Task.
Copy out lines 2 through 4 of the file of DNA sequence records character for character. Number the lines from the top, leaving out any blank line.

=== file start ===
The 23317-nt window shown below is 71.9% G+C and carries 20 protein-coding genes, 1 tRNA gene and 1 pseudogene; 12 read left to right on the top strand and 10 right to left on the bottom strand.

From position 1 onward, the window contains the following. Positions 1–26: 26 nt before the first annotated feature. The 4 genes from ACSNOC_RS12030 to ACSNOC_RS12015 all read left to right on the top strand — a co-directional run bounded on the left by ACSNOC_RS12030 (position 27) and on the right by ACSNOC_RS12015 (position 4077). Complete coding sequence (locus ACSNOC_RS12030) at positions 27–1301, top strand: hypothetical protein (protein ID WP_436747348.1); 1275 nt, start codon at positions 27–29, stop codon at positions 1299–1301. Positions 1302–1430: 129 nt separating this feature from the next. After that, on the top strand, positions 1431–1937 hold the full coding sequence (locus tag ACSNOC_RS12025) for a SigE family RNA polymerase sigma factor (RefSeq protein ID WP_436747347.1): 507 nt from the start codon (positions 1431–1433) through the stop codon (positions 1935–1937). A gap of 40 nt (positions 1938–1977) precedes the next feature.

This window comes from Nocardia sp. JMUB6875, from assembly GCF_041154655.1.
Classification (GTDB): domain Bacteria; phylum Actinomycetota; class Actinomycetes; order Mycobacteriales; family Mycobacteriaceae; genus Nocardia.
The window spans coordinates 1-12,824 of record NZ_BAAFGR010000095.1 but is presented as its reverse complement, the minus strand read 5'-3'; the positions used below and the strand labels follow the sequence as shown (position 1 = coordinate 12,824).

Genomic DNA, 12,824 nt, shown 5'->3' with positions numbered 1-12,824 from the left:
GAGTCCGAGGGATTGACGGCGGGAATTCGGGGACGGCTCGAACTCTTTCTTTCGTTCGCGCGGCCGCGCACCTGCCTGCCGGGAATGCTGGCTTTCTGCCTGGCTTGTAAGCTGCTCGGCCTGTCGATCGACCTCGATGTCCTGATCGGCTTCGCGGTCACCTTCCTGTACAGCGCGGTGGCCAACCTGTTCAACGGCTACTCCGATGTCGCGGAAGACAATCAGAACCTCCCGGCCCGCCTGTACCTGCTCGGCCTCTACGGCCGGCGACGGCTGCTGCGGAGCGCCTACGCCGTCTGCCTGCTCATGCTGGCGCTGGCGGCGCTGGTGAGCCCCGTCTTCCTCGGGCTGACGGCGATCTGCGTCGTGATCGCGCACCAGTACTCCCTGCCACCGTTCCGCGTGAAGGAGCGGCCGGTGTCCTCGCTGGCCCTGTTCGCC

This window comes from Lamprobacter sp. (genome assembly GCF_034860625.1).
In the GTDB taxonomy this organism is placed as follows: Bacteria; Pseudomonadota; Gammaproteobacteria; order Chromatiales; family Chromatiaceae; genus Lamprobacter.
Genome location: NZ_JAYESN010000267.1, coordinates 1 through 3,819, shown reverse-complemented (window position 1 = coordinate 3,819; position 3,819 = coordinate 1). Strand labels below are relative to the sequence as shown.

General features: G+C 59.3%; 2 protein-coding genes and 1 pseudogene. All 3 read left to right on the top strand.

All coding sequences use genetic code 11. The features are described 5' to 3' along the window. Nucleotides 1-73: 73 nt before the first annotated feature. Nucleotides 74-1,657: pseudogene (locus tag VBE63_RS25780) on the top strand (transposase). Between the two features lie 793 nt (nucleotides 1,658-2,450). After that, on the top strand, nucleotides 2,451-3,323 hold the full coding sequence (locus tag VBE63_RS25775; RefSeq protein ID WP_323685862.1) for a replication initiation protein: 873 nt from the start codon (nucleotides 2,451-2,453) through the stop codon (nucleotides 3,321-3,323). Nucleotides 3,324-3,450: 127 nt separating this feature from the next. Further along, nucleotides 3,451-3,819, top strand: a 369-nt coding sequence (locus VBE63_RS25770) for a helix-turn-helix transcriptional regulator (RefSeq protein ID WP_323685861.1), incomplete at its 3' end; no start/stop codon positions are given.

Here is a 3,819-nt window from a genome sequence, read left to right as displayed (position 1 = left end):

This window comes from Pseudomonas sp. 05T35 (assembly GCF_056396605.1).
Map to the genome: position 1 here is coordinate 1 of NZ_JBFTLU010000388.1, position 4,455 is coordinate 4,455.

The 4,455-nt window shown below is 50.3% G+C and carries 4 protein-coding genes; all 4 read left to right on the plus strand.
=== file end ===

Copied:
From position 1 onward, the window contains the following. Positions 1–26: 26 nt before the first annotated feature. The 4 genes from ACSNOC_RS12030 to ACSNOC_RS12015 all read left to right on the top strand — a co-directional run bounded on the left by ACSNOC_RS12030 (position 27) and on the right by ACSNOC_RS12015 (position 4077). Complete coding sequence (locus ACSNOC_RS12030) at positions 27–1301, top strand: hypothetical protein (protein ID WP_436747348.1); 1275 nt, start codon at positions 27–29, stop codon at positions 1299–1301. Positions 1302–1430: 129 nt separating this feature from the next. After that, on the top strand, positions 1431–1937 hold the full coding sequence (locus tag ACSNOC_RS12025) for a SigE family RNA polymerase sigma factor (RefSeq protein ID WP_436747347.1): 507 nt from the start codon (positions 1431–1433) through the stop codon (positions 1935–1937). A gap of 40 nt (positions 1938–1977) precedes the next feature.

This window comes from Nocardia sp. JMUB6875, from assembly GCF_041154655.1.
Classification (GTDB): domain Bacteria; phylum Actinomycetota; class Actinomycetes; order Mycobacteriales; family Mycobacteriaceae; genus Nocardia.